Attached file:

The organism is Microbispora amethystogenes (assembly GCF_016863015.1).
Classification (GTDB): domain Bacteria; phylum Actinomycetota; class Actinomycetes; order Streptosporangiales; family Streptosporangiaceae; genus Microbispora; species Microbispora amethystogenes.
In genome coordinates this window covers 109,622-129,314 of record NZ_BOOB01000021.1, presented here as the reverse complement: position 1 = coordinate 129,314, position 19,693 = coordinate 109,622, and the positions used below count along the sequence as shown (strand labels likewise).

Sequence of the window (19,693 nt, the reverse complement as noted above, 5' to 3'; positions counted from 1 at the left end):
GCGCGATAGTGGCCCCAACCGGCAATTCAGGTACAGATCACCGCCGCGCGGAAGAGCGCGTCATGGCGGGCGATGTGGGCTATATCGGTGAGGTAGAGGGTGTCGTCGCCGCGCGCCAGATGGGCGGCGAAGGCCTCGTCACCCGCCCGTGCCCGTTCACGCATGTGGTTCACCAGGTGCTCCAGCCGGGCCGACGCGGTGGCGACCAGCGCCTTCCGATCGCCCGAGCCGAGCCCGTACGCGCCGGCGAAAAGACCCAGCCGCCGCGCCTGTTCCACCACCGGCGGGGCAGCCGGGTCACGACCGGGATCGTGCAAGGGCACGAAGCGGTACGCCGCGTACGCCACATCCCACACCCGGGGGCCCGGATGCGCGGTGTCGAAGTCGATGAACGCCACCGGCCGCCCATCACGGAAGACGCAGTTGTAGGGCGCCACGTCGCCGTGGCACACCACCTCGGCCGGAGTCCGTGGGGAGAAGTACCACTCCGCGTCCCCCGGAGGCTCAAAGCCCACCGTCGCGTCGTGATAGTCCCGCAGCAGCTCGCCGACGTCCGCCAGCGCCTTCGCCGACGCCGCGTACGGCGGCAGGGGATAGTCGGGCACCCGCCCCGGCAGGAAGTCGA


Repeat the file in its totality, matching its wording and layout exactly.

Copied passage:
The organism is Microbispora amethystogenes (assembly GCF_016863015.1).
Classification (GTDB): domain Bacteria; phylum Actinomycetota; class Actinomycetes; order Streptosporangiales; family Streptosporangiaceae; genus Microbispora; species Microbispora amethystogenes.
In genome coordinates this window covers 109,622-129,314 of record NZ_BOOB01000021.1, presented here as the reverse complement: position 1 = coordinate 129,314, position 19,693 = coordinate 109,622, and the positions used below count along the sequence as shown (strand labels likewise).

Sequence of the window (19,693 nt, the reverse complement as noted above, 5' to 3'; positions counted from 1 at the left end):
GCGCGATAGTGGCCCCAACCGGCAATTCAGGTACAGATCACCGCCGCGCGGAAGAGCGCGTCATGGCGGGCGATGTGGGCTATATCGGTGAGGTAGAGGGTGTCGTCGCCGCGCGCCAGATGGGCGGCGAAGGCCTCGTCACCCGCCCGTGCCCGTTCACGCATGTGGTTCACCAGGTGCTCCAGCCGGGCCGACGCGGTGGCGACCAGCGCCTTCCGATCGCCCGAGCCGAGCCCGTACGCGCCGGCGAAAAGACCCAGCCGCCGCGCCTGTTCCACCACCGGCGGGGCAGCCGGGTCACGACCGGGATCGTGCAAGGGCACGAAGCGGTACGCCGCGTACGCCACATCCCACACCCGGGGGCCCGGATGCGCGGTGTCGAAGTCGATGAACGCCACCGGCCGCCCATCACGGAAGACGCAGTTGTAGGGCGCCACGTCGCCGTGGCACACCACCTCGGCCGGAGTCCGTGGGGAGAAGTACCACTCCGCGTCCCCCGGAGGCTCAAAGCCCACCGTCGCGTCGTGATAGTCCCGCAGCAGCTCGCCGACGTCCGCCAGCGCCTTCGCCGACGCCGCGTACGGCGGCAGGGGATAGTCGGGCACCCGCCCCGGCAGGAAGTCGA